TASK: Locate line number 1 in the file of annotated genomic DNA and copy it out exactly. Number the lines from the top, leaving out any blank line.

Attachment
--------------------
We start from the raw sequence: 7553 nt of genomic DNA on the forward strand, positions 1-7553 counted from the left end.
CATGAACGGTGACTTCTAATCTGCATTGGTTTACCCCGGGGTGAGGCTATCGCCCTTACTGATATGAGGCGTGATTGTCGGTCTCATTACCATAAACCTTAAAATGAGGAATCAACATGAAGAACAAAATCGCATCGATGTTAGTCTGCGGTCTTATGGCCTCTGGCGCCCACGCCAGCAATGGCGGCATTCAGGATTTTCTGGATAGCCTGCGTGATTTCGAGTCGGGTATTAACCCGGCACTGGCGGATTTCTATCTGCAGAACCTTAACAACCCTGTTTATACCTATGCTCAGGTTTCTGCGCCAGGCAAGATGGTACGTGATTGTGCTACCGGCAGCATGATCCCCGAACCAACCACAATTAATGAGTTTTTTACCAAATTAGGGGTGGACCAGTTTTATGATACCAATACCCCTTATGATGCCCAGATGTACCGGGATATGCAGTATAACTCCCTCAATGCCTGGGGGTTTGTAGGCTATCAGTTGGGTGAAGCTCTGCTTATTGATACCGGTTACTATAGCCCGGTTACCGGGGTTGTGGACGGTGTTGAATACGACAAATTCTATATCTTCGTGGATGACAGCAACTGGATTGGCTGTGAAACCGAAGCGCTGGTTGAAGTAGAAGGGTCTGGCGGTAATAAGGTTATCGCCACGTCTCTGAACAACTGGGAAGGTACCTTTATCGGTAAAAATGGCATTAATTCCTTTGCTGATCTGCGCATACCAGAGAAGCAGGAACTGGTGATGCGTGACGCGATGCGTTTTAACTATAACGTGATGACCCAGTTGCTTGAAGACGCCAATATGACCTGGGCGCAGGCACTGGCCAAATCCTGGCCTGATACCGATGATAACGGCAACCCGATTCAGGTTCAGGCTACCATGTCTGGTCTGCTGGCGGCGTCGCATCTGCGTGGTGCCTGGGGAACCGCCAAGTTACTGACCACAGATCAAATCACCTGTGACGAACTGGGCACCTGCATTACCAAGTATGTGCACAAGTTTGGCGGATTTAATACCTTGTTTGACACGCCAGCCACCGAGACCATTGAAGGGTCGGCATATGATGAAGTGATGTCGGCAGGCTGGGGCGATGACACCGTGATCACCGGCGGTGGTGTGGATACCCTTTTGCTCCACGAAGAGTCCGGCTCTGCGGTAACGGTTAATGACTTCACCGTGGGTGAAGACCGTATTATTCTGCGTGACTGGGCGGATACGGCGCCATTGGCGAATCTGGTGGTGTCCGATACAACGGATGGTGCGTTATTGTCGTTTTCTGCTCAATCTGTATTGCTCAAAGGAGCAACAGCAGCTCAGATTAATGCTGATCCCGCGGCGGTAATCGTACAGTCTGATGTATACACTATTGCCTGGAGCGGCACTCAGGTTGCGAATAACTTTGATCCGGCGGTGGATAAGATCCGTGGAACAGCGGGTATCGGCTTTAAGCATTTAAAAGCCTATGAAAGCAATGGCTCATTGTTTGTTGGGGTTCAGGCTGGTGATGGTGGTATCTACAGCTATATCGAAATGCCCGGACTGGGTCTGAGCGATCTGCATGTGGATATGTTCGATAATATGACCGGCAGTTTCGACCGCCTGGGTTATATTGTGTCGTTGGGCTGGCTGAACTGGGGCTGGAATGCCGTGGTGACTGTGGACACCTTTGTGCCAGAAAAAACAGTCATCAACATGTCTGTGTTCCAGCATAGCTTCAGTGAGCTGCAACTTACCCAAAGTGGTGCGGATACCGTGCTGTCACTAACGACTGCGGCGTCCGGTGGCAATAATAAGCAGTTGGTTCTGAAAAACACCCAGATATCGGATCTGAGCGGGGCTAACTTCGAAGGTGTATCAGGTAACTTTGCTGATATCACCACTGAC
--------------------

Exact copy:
We start from the raw sequence: 7553 nt of genomic DNA on the forward strand, positions 1-7553 counted from the left end.